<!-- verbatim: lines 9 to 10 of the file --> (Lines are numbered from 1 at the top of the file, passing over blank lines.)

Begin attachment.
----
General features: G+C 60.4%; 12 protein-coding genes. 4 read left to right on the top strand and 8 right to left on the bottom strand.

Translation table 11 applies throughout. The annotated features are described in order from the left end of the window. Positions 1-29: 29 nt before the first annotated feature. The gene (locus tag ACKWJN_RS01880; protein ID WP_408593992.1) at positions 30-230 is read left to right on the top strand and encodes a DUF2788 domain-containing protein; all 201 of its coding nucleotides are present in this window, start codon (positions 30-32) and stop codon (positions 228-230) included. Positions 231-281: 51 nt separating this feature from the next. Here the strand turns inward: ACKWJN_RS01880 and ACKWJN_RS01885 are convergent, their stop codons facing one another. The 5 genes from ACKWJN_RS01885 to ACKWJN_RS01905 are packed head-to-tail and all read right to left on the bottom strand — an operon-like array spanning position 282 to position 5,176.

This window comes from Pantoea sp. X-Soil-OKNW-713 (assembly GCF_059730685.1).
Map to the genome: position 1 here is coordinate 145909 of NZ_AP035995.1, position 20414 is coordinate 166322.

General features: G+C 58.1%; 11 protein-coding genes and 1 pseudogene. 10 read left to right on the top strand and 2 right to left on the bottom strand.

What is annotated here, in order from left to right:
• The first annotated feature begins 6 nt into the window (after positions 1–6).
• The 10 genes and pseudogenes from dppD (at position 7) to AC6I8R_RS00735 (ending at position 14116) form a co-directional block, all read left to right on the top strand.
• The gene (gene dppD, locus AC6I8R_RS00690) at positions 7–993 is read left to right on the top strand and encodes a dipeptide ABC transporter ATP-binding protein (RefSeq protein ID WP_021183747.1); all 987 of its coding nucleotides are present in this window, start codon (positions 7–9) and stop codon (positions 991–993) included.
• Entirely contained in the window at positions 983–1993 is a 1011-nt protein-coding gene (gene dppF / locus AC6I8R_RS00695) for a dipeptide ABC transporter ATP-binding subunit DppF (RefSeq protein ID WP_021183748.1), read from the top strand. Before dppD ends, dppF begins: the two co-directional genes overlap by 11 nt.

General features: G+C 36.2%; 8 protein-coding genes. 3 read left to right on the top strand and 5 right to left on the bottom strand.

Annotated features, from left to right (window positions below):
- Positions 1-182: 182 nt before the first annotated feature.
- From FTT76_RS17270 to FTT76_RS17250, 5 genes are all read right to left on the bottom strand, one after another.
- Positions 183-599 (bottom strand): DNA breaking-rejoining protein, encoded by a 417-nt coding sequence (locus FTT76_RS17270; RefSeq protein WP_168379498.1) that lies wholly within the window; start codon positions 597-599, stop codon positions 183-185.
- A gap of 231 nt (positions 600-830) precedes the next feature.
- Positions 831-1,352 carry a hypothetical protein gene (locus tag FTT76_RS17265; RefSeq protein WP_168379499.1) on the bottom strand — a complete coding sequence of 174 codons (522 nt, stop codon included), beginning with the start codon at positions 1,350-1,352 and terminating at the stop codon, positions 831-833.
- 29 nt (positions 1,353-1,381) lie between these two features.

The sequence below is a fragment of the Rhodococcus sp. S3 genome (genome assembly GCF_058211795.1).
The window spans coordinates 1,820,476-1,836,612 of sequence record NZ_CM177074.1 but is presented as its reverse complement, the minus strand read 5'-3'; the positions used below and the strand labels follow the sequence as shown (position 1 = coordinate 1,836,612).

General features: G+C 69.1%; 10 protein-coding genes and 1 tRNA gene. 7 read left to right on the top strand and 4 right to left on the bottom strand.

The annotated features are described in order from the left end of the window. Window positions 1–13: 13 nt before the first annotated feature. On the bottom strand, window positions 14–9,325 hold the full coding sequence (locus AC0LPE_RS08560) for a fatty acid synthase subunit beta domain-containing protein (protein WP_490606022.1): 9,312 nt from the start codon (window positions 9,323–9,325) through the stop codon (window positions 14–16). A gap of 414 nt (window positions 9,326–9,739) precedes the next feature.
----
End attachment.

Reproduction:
• The gene (gene dppD, locus AC6I8R_RS00690) at positions 7–993 is read left to right on the top strand and encodes a dipeptide ABC transporter ATP-binding protein (RefSeq protein ID WP_021183747.1); all 987 of its coding nucleotides are present in this window, start codon (positions 7–9) and stop codon (positions 991–993) included.
• Entirely contained in the window at positions 983–1993 is a 1011-nt protein-coding gene (gene dppF / locus AC6I8R_RS00695) for a dipeptide ABC transporter ATP-binding subunit DppF (RefSeq protein ID WP_021183748.1), read from the top strand. Before dppD ends, dppF begins: the two co-directional genes overlap by 11 nt.